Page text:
BPD Management from you experience. - page 2

Hi from Aussie Land, At my work place discussion is on going of how to best manage borderline personality disorder. There is never an agreement made or a policy put into place. I am wondering... Read More

  1. by   sanakruz
    In this day and age of managed care i have seen BPD's DX'd bipolar alot. sjoe is correct in stating tx is very different for these disorders. I think there is often a "rushed "dx which can be meaningless. After all, the way folks are hospitalized these days it's just for " crisis stabilization " then you are on your own.
    At our outpt clinic folks are dxd after an hours intake interview because"WE HAVE TO PUT SOMETHING IN TO THE COMPUTER OR WE WONT GET PAID!!!!" this benevolent computer doesnt take axis II dx as a primary dx any way...
    Am I rambling?
  2. by   the new girl
    The adolescent unit that I work on sees many females with "borderline personality disorder traits" listed for their Axis II Dx. Once in a while we will encounter bi-polar dx. but our most common for both male and female is conduct disorder. (Mix that with bpd....) And NO... we do NOT treat bi-polar and bpd the same!
  3. by   Kikumaru
    Thank you for the input. I will be back to ask more questions on this interesting topic. Thanks again!
  4. by   laurenkst
    Look into a therapy called DBT--Dialectical Behavior Therapy. It has been in use for approximately 10-15 years and has a very
    good reputation for handling this Axis II disorder. I currently work in a State Psychiatric Hospital where we are just starting to use it. We find that we tend to get alot of patients with Borderline Personality Disorder because--well, frankly--no one else wants to
    deal with them. Over the last 5 weeks we had a very short 3-1/2 day course that introduced us to the therapy--we are one of only 7 hospitals currently using this therapy. It will be going into effect hopefully, within the next month or two, knowing State Hospitals probably longer.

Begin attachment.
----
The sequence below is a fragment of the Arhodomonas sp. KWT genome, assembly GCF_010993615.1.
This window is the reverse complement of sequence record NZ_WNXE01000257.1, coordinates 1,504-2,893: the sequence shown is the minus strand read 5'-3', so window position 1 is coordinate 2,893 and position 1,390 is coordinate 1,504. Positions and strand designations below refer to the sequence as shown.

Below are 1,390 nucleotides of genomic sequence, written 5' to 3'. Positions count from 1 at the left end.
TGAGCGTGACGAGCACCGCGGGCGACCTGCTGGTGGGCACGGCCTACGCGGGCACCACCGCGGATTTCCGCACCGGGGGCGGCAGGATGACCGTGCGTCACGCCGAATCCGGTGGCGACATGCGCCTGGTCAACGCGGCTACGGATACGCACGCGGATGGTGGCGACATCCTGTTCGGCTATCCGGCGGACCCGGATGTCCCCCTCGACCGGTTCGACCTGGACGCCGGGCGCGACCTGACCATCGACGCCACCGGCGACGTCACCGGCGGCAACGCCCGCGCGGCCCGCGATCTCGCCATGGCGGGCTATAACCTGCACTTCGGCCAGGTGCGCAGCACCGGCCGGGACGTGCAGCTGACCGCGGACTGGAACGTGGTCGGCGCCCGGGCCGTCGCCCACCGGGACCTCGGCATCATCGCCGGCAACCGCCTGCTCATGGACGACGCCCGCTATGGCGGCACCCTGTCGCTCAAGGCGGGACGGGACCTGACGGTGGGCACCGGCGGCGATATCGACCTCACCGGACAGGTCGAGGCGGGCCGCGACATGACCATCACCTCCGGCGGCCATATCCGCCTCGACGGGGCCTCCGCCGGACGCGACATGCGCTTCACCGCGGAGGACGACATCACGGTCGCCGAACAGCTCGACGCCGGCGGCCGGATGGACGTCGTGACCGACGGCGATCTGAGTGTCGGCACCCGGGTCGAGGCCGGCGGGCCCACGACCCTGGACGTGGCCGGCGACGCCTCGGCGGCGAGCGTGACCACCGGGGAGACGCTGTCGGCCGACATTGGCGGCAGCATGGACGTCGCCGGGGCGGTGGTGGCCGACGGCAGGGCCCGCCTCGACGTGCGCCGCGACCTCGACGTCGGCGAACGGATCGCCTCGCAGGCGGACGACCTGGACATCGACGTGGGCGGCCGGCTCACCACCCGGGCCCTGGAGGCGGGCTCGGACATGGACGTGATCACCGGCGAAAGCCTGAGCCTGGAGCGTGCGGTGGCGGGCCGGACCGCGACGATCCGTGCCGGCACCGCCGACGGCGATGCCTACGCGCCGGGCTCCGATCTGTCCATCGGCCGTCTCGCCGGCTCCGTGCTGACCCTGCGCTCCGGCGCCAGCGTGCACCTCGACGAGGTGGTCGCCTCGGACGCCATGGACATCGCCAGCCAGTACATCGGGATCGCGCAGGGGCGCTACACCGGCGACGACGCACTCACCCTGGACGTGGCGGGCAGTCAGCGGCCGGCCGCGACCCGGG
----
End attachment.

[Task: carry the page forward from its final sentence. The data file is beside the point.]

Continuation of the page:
There is a family component and a patient component. Marsha Linehan developed the approach and Guilford Press publishes her book, c.1993 called Skills Training Manual for Treating Borderline
    Personality Disorder. Hope this helps--Lauren
  5. by   PsychNurseDee
    What we often do to limit the staff-splitting and manipulation that can occur is to assign a "contact person" for each shift. Then you improve the liklihood the client is getting consistent interaction as well as consistnecy with limit setting. It is also very important to keep staff informed as to the "manipulation" agenda/ behaviors of the day to increase awareness. Another main thing is to ensure staff are given additional support ,education, and modeling on how to set limits assertively without getting dragged into confrontation with the client, and to be able to keep the ball in the clients court...ie
    Instead of responding to negative behavior with
    "I am going to: put you in time out; give you a zero; cancel your privileges, etc.

    Keep in pt behavior related context
    you will not earn full points for this time frame because...
    if you want to stay in the dayroom you have to...
    continuing to_____will result in you losing your privileges, etc.

    This provides them with contextual clues about expected behaviors and diminishes their perception of our punishing them like everyone else does!!!

    They are a difficult population, but often in true need of positive interaction.